Martial's name is a byword for caustic and often obscene wit. The fiercest Roman satirist after Juvenal, he was also a poet with a more reflective nature, whose acute observations of life are tinged with a keen awareness of death. Peter Whigham's selection from his enormous output represents both the serious and lighter aspects of a many-sided professional poet. His translations also convey, in their frequent homage to earlier translators and English followers of Martial, a sense of his enduring influence on the English poetic tradition. J.P. Sullivan's critical introduction sets Martial's life and poetry in the social and political context of his times, and accounts for his continuing popularity through the ages.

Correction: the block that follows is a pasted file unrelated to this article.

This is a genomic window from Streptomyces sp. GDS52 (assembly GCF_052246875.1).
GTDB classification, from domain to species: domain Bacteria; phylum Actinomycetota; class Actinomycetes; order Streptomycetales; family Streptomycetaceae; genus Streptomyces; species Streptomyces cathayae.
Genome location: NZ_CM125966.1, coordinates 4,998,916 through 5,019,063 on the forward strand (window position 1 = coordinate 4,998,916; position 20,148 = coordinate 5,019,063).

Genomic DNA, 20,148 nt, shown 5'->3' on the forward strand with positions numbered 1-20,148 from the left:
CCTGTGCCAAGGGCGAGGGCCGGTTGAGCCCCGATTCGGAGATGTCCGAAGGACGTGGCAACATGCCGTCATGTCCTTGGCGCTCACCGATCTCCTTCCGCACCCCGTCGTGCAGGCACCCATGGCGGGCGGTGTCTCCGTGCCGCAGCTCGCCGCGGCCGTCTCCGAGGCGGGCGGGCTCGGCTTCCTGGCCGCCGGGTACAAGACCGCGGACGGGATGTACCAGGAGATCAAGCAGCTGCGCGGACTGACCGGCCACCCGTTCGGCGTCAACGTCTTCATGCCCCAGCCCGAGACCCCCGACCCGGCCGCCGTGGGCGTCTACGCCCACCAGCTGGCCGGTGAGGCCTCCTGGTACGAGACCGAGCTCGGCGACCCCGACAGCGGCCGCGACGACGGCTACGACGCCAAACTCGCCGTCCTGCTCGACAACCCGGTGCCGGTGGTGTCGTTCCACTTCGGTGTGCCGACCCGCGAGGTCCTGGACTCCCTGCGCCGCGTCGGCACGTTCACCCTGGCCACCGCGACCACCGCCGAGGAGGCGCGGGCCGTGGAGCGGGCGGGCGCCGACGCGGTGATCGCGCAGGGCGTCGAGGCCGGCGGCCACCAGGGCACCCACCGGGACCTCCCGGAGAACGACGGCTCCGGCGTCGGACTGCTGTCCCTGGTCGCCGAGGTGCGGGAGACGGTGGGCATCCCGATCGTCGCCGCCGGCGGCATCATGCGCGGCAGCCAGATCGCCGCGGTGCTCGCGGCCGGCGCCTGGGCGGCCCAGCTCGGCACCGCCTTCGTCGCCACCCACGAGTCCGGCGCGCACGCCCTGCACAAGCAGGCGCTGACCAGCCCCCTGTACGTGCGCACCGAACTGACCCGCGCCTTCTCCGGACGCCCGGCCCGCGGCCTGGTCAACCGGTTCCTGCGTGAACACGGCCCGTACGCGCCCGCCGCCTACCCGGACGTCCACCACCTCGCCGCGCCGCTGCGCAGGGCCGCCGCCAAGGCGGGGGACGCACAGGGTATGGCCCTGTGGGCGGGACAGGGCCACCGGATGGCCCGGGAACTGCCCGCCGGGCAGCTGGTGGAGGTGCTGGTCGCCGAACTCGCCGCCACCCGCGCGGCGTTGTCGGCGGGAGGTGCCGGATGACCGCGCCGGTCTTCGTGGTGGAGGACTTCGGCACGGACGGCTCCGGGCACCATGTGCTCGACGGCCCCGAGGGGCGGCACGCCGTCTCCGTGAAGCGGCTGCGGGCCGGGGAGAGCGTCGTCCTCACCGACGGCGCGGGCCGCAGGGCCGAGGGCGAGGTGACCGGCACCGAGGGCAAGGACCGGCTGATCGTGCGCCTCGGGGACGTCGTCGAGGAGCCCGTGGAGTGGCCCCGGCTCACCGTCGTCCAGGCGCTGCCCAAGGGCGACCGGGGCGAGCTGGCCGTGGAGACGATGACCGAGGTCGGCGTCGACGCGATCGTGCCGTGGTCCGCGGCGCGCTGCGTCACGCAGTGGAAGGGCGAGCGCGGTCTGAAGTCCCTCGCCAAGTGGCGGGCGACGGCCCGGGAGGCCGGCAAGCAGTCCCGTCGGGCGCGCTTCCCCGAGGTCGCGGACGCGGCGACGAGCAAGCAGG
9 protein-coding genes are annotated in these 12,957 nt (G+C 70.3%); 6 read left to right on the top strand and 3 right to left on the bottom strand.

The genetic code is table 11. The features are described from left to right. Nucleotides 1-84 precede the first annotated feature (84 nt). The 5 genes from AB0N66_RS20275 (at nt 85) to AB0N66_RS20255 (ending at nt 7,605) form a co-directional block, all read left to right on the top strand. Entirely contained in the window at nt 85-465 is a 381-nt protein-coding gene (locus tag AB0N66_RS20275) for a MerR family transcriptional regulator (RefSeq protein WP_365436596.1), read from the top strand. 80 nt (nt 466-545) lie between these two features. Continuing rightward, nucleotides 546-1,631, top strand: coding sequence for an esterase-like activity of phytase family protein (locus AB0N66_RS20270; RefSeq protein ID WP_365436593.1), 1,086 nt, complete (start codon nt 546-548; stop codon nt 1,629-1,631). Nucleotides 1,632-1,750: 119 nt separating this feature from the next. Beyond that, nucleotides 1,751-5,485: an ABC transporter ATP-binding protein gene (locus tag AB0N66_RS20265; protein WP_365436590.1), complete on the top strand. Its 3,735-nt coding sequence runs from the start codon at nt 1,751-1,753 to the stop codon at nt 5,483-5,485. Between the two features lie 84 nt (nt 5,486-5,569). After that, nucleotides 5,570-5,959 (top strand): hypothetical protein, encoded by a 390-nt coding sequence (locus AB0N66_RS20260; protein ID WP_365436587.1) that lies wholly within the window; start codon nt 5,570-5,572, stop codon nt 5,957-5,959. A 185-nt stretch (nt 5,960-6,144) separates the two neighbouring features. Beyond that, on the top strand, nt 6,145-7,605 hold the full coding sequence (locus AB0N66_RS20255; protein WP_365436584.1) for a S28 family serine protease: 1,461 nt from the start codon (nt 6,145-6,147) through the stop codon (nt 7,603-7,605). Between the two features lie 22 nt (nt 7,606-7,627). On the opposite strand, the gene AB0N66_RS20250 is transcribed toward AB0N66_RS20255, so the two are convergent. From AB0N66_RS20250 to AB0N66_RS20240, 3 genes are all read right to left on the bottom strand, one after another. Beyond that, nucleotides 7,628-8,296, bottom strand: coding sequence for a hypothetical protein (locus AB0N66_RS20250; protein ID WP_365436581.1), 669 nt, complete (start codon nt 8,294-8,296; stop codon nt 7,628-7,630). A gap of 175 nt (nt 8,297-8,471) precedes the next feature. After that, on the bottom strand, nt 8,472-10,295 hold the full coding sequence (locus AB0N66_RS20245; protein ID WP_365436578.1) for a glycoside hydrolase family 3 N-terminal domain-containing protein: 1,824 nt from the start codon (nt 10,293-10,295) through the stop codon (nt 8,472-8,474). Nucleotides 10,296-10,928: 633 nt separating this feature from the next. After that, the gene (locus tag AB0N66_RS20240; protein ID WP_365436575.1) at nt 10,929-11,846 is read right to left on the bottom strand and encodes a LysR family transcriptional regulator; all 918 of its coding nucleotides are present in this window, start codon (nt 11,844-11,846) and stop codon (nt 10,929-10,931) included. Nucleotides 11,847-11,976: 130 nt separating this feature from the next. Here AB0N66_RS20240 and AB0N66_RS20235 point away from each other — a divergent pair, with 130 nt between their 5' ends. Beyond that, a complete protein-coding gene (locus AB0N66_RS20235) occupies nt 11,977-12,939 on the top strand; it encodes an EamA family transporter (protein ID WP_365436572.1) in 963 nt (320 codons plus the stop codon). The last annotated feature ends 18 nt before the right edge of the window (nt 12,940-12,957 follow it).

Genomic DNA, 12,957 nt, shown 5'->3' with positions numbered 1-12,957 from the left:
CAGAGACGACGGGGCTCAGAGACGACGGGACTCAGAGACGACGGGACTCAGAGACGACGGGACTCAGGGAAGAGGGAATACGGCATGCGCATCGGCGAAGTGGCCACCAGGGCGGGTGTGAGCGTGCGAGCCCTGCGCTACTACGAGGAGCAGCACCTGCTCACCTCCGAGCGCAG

Peter Whigham was born in England in 1925. His selected poems 'Things Common, Properly' appeared in 1984. He has also translated 'The Poems of Catullus' and 'The Poems of Meleager'. J.P. Sullivan, also English-born, has taught at Oxford and several American universities. A founding editor of the classical journal 'Arion', he is Professor of Classics at the University of California, Santa Barbara. His publications include the critical studies 'Ezra Pound and Sextus Propertius' and 'The Satyricon of Petronius', which he has also translated for Penguin Classics.